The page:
You see, there's a difference between chasing your dreams and feeling obligated to your past self.
There's a difference between developing yourself and passionately growing.
There is a difference between seeing yourself in the mirror and truly recognizing that person.
There is a difference between passion and obligation.
I guess I am rambling. But the point of this ramble is to tell you that you might not have it all figured out. You might not have the answers. And, that might scare the hell out of you.
I know it scares the hell out of me.
But I also know that there's only so much darkness that the world gives out, and we have a lot of power to give ourselves more than we deserve.
Don't be a martyr for what you think you should stand for. Be a passionate warrior for the things you know that you stand for- the things that you want to stand for. Be that person. Be the person that scares you and the person you don't fully understand. Be the bull in the china shop. Be the politically incorrect person. Be the mistake maker. Be the blogger. Be the winner. Be the loser. Be the person that you can be proud of- not because of all of the reasons that society wants you to be- or your parents want you to be- or your friends want you to be. Be the person you can be proud of. Be known because of your authenticity and outspoken nature. Be the pariah. Be the flower that grows through the sidewalk. Be the tree growing on the side of a cliff. Be the embodiment of resiliency. Be that person- whatever that person is to you.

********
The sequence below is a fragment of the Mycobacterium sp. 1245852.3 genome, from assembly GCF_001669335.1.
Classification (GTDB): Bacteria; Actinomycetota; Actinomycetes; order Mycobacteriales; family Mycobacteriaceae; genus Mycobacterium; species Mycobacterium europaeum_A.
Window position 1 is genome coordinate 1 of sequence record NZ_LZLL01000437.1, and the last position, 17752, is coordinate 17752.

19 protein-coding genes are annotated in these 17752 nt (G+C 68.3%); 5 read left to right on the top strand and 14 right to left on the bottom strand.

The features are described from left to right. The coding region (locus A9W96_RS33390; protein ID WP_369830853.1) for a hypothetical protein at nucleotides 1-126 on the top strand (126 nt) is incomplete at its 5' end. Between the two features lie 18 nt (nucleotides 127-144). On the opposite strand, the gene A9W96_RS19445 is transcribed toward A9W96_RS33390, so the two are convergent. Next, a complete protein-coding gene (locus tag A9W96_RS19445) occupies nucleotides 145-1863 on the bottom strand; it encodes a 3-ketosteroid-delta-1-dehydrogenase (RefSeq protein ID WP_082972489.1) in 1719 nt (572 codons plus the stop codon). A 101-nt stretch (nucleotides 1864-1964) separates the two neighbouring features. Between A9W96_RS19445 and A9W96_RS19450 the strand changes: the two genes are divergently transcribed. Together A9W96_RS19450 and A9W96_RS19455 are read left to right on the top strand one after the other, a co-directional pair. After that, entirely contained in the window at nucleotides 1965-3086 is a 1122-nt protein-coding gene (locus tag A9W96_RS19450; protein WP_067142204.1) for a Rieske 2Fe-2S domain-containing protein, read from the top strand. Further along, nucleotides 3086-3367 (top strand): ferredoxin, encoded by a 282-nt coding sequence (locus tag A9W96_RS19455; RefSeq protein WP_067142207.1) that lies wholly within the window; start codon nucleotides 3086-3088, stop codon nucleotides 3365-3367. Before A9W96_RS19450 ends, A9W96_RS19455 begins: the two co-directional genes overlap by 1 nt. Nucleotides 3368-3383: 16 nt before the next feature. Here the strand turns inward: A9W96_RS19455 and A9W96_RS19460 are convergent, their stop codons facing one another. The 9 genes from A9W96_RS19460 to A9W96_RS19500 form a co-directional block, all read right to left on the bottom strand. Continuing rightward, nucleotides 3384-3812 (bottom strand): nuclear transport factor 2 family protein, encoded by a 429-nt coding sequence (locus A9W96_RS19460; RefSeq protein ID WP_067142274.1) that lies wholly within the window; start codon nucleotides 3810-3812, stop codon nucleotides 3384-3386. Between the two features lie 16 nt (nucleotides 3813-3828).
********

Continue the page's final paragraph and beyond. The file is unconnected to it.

Because at the end of the day, it doesn't matter how many people bow down to you or how many people say that you're nice or whatever generic things people say. It matters that you're you. The you-est you. The you that you are proud of. The person that you recognize. The person that you didn't always know you would be, but the one that you are happy to be.
Peace and Love,
My name is Morgan and I have a passion for writing, just as I have a passion for supporting those that suffer from various mental health concerns. I fully believe that each day is brand new and we can do with it as we wish. Mental illness is crippling, and you may lose the battle but that does not mean that you will lose the war. Keep fighting and know that you are not, and never will be, alone.